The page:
Congressman Johnson Reintroduces Bill to Battle Neglected Infections of Poverty
WASHINGTON, D.C. — Congressman Hank Johnson (GA-04) today announced he is re-introducing his bill to address the growing problem of parasitic diseases in America — found mostly in poor, minority populations along the U.S.-Mexico border, the rural South, Appalachia and distressed urban areas.
The bill passed the House of Representatives in 2010 but stalled in the Senate.
The “Neglected Infections of Impoverished Americans Act of 2020” would require the Secretary of Health and Human Services to report to Congress annually on the impact of prevalent parasitic infections, address their threat and make funding recommendations on how to eradicate them.
These diseases affect hundreds of thousands of mostly poor, minority residents with no health insurance. People suffer from heart disease, lung ailments, birth defects, seizures, difficult pregnancies and child developmental problems as a result of infection.
“There is no reason that a nation with as many resources as the United States of America should tolerate these kinds of health disparities to exist among the poor and otherwise disadvantaged populations,” said Johnson. “These diseases are closely tied with adverse pregnancy outcomes and inhibited child development, and they disproportionally harm Black and minority communities. As the state with the worst maternal mortality rate in the country, addressing these diseases is critical to the safety of women and families in Georgia.”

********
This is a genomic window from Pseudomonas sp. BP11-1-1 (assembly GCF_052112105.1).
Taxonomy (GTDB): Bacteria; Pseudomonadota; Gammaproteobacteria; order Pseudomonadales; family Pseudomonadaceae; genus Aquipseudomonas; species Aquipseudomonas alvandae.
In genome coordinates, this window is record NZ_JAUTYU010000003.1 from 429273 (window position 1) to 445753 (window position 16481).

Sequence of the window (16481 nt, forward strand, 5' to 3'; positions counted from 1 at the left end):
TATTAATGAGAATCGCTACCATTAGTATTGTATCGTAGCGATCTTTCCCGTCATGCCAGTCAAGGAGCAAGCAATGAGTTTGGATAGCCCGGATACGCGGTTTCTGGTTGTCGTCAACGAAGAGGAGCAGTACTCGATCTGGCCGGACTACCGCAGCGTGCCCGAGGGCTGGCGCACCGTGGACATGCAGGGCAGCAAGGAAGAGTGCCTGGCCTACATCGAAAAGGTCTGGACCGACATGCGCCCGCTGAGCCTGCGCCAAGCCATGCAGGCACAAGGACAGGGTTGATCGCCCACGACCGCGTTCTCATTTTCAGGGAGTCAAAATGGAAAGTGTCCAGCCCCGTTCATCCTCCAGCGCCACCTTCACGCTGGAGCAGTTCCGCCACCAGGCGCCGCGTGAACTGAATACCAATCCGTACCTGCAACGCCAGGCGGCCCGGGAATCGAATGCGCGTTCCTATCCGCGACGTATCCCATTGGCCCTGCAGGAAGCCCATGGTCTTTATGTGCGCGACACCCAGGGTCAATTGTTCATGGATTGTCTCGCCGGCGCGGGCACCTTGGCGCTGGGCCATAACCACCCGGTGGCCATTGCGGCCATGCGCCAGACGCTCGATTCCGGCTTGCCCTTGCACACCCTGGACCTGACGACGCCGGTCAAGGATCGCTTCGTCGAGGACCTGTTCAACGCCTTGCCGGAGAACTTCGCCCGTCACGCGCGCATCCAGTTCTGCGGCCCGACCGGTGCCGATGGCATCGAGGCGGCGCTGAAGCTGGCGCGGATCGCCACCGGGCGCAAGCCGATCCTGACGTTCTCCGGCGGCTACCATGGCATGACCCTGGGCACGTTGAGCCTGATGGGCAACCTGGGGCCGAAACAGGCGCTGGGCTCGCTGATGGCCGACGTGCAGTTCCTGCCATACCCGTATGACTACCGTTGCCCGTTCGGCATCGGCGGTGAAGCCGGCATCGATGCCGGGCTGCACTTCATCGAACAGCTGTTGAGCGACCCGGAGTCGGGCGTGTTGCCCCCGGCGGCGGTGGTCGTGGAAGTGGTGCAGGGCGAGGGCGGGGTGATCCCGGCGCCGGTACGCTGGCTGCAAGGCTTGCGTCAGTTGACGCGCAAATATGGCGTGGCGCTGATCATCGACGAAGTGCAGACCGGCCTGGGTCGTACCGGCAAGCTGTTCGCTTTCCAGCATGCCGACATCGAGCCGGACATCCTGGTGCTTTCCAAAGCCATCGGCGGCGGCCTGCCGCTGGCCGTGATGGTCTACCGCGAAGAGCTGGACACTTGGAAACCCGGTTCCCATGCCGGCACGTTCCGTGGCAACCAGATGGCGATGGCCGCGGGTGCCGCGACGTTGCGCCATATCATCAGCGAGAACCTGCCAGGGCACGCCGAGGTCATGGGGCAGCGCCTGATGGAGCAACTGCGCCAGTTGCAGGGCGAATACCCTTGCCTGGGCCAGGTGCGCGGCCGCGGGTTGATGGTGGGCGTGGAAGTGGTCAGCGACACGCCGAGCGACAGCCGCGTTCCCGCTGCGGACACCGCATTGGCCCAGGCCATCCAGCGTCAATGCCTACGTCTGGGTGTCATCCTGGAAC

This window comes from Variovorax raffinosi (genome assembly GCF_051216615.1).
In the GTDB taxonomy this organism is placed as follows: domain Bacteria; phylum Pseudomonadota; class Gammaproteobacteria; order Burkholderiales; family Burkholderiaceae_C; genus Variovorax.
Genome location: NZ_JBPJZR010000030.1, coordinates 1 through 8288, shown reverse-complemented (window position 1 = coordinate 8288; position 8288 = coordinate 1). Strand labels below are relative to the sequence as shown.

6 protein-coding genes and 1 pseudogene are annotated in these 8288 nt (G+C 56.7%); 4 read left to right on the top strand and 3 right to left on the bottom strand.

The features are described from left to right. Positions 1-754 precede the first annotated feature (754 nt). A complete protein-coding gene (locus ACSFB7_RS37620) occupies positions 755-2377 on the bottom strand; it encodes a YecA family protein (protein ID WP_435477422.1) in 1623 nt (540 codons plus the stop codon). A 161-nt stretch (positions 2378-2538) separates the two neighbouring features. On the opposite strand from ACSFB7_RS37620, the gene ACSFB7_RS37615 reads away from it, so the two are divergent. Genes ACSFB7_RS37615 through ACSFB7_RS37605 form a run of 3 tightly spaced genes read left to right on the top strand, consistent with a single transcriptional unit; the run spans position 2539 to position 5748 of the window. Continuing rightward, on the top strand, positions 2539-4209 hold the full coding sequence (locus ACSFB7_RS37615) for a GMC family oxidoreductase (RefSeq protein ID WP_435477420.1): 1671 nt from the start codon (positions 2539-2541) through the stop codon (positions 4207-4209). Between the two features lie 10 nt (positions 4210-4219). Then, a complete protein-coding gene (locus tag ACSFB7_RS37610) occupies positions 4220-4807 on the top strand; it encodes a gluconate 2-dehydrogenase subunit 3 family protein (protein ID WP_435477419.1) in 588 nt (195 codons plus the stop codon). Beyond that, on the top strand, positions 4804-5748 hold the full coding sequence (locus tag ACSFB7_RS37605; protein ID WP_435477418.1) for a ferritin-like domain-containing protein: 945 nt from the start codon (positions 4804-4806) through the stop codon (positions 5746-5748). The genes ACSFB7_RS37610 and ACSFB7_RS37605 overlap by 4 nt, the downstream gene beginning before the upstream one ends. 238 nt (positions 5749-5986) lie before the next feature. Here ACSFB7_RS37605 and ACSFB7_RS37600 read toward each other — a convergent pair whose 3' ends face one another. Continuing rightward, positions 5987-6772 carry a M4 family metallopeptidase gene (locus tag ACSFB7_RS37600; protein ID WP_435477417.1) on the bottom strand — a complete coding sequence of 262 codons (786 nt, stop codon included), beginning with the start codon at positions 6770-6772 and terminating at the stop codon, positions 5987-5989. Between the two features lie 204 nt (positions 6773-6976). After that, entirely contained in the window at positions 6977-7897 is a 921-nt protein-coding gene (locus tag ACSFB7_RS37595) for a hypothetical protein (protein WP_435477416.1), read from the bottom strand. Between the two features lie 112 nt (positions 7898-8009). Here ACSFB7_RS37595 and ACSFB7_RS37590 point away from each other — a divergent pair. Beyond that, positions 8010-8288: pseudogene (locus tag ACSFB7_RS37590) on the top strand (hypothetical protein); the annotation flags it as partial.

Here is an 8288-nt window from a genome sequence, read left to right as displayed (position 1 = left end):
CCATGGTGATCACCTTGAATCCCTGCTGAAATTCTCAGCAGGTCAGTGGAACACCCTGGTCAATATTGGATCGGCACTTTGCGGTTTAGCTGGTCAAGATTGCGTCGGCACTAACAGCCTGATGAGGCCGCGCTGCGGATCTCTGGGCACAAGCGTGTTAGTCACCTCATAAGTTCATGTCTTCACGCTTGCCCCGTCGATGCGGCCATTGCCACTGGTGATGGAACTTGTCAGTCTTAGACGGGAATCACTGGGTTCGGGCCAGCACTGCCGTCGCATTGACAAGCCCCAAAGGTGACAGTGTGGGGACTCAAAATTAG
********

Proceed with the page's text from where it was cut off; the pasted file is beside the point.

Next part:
“It’s time that we study and make a plan to battle these preventable diseases. Americans’ health should not depend on where they live and how much money they make.”
“It’s becoming apparent that parasitic diseases and neglected infections of the poor are now widespread among Americans living in extreme poverty in the U.S.,” said Dr. Peter Hotez, dean of the National School of Tropical Medicine at Baylor College of Medicine. “As poverty accelerates because of our COVID epidemic, we might expect that neglected infections will continue to dominate and remain important health disparities, especially in the Southern U.S.”
The bill now goes to the Energy and Commerce Committee.
Cosponsors include: Bass, Beatty, Bishop, Carson, Chu, Grijalva, Hayes, E.B. Johnson, Lee, Norton, B. Thompson